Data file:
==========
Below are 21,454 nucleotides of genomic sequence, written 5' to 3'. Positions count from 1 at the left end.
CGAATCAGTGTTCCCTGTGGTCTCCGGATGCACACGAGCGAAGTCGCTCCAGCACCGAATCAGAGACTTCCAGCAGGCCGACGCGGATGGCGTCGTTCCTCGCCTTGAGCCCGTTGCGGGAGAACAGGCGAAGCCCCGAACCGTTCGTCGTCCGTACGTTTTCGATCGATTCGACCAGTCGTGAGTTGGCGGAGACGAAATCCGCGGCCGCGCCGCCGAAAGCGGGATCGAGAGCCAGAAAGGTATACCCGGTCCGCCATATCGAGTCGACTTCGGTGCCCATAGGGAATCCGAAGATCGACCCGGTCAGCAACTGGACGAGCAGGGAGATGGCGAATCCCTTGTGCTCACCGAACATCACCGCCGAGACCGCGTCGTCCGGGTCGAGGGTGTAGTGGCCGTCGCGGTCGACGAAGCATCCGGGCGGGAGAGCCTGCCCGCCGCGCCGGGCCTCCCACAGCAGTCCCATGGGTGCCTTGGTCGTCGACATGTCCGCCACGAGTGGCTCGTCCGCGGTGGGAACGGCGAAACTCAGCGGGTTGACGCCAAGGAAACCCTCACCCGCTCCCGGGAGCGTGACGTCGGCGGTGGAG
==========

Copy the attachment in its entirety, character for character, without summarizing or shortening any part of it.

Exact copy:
Below are 21,454 nucleotides of genomic sequence, written 5' to 3'. Positions count from 1 at the left end.
CGAATCAGTGTTCCCTGTGGTCTCCGGATGCACACGAGCGAAGTCGCTCCAGCACCGAATCAGAGACTTCCAGCAGGCCGACGCGGATGGCGTCGTTCCTCGCCTTGAGCCCGTTGCGGGAGAACAGGCGAAGCCCCGAACCGTTCGTCGTCCGTACGTTTTCGATCGATTCGACCAGTCGTGAGTTGGCGGAGACGAAATCCGCGGCCGCGCCGCCGAAAGCGGGATCGAGAGCCAGAAAGGTATACCCGGTCCGCCATATCGAGTCGACTTCGGTGCCCATAGGGAATCCGAAGATCGACCCGGTCAGCAACTGGACGAGCAGGGAGATGGCGAATCCCTTGTGCTCACCGAACATCACCGCCGAGACCGCGTCGTCCGGGTCGAGGGTGTAGTGGCCGTCGCGGTCGACGAAGCATCCGGGCGGGAGAGCCTGCCCGCCGCGCCGGGCCTCCCACAGCAGTCCCATGGGTGCCTTGGTCGTCGACATGTCCGCCACGAGTGGCTCGTCCGCGGTGGGAACGGCGAAACTCAGCGGGTTGACGCCAAGGAAACCCTCACCCGCTCCCGGGAGCGTGACGTCGGCGGTGGAG